Guide to H-1B visas for employers
Professionals who live outside the U.S. but wish to work in the country must apply for a visa from the Department of State in most cases. Sometimes, it may make sense for an employer to acquire an H-1B visa for remote workers. If you’ve never sponsored a worker’s visa before, you probably have some questions about the process. This guide outlines why these visas are issued and how employers can help eligible workers.
What is an H-1B visa?
An H-1B visa is a work visa that allows temporary workers to fill specialty occupations in the U.S. This visa is a nonimmigrant, employer-sponsored visa for positions that typically require at least a bachelor’s degree and call for specialized knowledge. With this visa, American employers can fill roles with foreign talent to meet needs that may not be met by the U.S. workforce alone. The visa expires within three years but may be extended to reach a maximum of six years.
Although the H-1B visa is a useful tool for foreign workers and employers alike, it does come with some caveats. For one, the application process can be complicated. For another, the government caps the number of visas issued each year.
Currently, the U.S. Citizenship and Immigration Services (USCIS) has capped the number of H-1B visas issued each year at 65,000 due to high demand. An additional 20,000 visas are available for workers with a master’s degree or above. Following the application process, selection for H-1B visas takes place via a lottery process in which candidates are randomly selected.
How do you get an H-1B visa for an employee?
If you’re interested in acquiring an H-1B visa for an employee, there will be several steps involving the U.S. State, Labor, and Immigration departments. Here’s a brief, step-by-step H-1B visa guide for employers.
1. Obtain a prevailing wage
If you’d like to sponsor an employee to work under an H-1B visa, you must start by obtaining a prevailing wage. This indicates the basic hourly wages and benefits paid to employees in specific locations. Using a prevailing wage prevents foreign workers from being underpaid compared to other workers who provide similar services in similar occupations or industries.
Employers can obtain a prevailing wage by putting in a request to the National Prevailing Wage Center or by accessing the Online Wage Library (OWL). There may be other sources of wage information to consider, or you may choose to have a survey conducted by an independent source.
2. Complete Form ETA-90035
After obtaining the prevailing wage, the next step is to submit a Labor Condition Application (LCA) to the U.S. Department of Labor. This document must be completed electronically by any employer who wishes to hire a foreign national through an H-1B visa. You’ll file the document online through the Foreign Labor Application Gateway (FLAG) system at least six months prior to the employee’s anticipated start date.
For employers with no internet access or disabilities that prevent them from submitting the form online, it may be possible to file the ETA 9035 by mail by putting in a request with the Office of Foreign Labor Certification.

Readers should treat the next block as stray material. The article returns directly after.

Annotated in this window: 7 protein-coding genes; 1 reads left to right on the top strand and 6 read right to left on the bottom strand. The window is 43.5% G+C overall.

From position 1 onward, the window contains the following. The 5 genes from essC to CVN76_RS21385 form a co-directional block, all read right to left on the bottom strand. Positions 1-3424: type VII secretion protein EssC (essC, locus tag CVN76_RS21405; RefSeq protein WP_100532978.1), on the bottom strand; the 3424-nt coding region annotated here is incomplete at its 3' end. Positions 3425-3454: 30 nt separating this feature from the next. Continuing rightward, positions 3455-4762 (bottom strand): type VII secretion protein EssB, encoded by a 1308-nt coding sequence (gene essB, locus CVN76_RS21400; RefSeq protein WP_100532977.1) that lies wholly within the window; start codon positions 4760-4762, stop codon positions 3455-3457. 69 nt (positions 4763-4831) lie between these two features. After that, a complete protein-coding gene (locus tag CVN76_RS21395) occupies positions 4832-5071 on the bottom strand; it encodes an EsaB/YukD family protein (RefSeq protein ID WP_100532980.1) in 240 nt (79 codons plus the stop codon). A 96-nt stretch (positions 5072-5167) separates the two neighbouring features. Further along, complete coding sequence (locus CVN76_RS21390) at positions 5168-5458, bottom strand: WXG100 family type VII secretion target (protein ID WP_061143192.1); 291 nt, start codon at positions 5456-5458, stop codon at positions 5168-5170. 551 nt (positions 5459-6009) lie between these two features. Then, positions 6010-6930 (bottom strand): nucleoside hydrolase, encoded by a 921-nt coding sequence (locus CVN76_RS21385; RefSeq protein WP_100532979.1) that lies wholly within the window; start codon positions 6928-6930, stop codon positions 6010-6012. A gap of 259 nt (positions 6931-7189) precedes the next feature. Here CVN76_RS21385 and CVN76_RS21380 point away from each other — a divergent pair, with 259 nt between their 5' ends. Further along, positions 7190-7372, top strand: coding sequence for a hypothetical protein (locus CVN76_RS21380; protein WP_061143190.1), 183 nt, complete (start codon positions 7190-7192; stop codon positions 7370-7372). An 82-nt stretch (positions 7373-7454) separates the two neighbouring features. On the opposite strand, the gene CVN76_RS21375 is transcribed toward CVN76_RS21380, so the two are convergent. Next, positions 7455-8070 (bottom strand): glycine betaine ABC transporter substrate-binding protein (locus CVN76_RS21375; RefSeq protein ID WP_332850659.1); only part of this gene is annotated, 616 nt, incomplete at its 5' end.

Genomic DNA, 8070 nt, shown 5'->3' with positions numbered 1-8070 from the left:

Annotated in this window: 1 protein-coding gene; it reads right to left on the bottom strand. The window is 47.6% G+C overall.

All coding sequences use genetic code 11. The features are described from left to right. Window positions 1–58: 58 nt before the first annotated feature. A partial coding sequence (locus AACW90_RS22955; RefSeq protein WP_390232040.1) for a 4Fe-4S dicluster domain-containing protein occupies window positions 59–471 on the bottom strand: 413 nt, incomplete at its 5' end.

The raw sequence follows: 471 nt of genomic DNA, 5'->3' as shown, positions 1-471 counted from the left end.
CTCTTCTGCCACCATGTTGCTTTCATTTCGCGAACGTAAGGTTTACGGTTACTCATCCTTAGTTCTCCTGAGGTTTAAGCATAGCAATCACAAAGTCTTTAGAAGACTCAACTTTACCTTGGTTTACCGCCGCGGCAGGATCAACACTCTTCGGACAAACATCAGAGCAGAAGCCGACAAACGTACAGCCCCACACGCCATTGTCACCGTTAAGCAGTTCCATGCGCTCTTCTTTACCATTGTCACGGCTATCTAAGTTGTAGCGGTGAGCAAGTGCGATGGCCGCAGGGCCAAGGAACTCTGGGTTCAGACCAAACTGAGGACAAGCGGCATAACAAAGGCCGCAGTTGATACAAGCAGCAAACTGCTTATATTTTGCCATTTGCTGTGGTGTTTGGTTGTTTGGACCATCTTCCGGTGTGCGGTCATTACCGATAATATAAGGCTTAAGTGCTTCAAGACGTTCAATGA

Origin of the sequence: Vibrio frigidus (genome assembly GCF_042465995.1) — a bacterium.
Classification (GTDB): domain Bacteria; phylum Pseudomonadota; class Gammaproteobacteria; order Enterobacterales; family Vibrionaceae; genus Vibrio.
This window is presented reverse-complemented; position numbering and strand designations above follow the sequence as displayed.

3. Submit Form I-129
Following the LCA process, you may then file the H-1B petition by completing form I-129, or the Petition for Nonimmigrant Worker. You’ll also need to provide an employment letter, which should outline the worker’s roles and responsibilities, salary, dates of employment, and any other pertinent details. Other supporting documentation may include any training, membership, or academic qualifications that make the employee eligible for the specialty work.
4. Check petition status
Once your H-1B visa application has been submitted, you’ll need to check its status on the USCIS website by entering your petition’s receipt number. Keep in mind that general processing times for H-1B status may vary, but it typically takes two to six months for a determination to be made.
5. Have the employee complete the application
If the I-129 is approved, the employee will receive Form I-797 Notice of Action. Employees who are in the U.S. will automatically have their immigration status updated to H-1B, and the USCIS will update I-94 records accordingly. The status must be updated prior to the start of employment. The employee must also submit form DS-160 and receive an H-1B visa stamp within 90 days of starting work.
If the application was submitted while the employee was outside of the U.S., they will have to fill out form DS-160, appear for an interview with the U.S. embassy or consulate, and apply for a nonimmigrant visa with the U.S. embassy. If they receive a visa, they will be able to travel to the U.S. before the time on the visa’s expiration date.
What to do if the H-1B visa is denied
There are several reasons why an H-1B visa might be denied. Oftentimes, the visa is denied or refused because the employer may not appear to be an established organization. For instance, they may not have supplied the proper documentation to prove revenue. It’s also possible that the employment may not qualify as a specialty occupation under the U.S. government’s definition. Regardless of the reason for denial, it’s possible to either refile the application or appeal the decision.
H-1B visa requirements are stringent, and the application process can be tedious and complex. One simple misstep or oversight could result in the visa being denied. Fortunately, Oyster specializes in eliminating the legal hassle of hiring across borders. Find out more about how we can help you build your global team without any headaches.
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